I name only a few here not to suggest they held themselves over the rest, but precisely because I could go on and on about the other writers included and so bore you to death and draw my review out to outlandish and unhelpful proportions.

I do want to single out the piece by Damien Patrick Williams, one of the primary reasons I picked up this book (along with the topic itself and work by luminaries like Ellis and Alan Moore). In addition to being a friend, Williams has been quoted in WIRED magazine and interviewed on the Flashforward and Mindful Cyborg podcasts on the intersection between magic and technology, one of my primary interests. His contribution to this book excelled my expectations as it seamlessly covered biographical explanation, philosophical exploration, virtual space and place, mythology and psychology. He covers two more of my favorite topics, ravens and synchronicities, and pulls apart the phenomenons of my experience masterfully:

But the concept structure of ritual space can be applied to any time or place which, for reasons of mentality and mood, must be set apart. In sociological and trauma studies, we discuss this idea in terms of “safe spaces”; in martial arts, we have the dojo; in magic, the drawing of the circle. In all of these instances, we use words, or a knife, or chalk, or a song, and we carve out something sacred from within the profane, and the 1990s Internet was pretty much a perfect expression of this. The complex protocols to log-in, the aforementioned terminology and conceptual framing, all of it conjured an intentional Otherness of place and mind.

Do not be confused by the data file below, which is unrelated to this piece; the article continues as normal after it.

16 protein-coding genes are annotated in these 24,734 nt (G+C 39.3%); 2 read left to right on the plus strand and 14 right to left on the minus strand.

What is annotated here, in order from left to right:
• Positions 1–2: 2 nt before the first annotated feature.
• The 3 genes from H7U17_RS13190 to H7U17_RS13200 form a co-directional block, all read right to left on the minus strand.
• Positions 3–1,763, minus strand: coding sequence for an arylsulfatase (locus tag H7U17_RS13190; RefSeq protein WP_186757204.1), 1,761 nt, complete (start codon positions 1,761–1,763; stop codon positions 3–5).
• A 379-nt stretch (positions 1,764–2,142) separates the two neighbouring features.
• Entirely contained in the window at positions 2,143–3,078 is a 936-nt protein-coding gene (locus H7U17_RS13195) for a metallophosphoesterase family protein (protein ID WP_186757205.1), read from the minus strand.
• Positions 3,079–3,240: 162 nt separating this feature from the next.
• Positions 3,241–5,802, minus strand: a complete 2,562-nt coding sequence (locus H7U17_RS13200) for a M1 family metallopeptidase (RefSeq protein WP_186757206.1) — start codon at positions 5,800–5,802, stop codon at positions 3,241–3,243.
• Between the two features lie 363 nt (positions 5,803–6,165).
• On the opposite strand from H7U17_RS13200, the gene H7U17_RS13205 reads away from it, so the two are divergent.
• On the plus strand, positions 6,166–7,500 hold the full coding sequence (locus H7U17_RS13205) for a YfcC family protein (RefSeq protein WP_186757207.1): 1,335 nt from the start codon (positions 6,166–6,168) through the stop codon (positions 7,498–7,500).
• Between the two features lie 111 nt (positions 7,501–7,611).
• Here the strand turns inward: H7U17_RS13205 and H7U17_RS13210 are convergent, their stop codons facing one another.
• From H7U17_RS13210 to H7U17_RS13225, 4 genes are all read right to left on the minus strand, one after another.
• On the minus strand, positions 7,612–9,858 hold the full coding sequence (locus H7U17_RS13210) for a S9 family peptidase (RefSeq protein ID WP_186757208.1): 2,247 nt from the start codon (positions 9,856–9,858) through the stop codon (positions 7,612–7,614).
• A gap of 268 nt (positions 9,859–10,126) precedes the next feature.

The ever-magical Alan Moore closes out the collection with a fantastic and thoroughly electrifying piece that serves, as Reppion laments not doing with the actual event in April, as a closing ritual for the book. And as many of the other pieces do, spiraling ever outward from Reppion’s convocation, Moore’s entry exists in a sort of trifold space; it covers the past, it applies to the present, and reaches out to the future with a mystical, speculative beckoning:

Everywhere the grind and rumble of epochal gears, the flat stones of Satanic mills as they commence to turn. A creaking at the limits, at the edge of our condition, a raw frontier of our lust and fear and capability.

The topics truly covered across the book are legion; if your interests cover anything around philosophy, place, folklore, magic, immediate urban experience, history and future of politics, this book will absolutely have something for you. My suggestion: seek the book out, raise your own space, read it and proceed from there. It’s easily one of my favorite books of 2016.

Errata: Megacity Fighting, EU Citizenship, Georgia v. DHS, South Korea,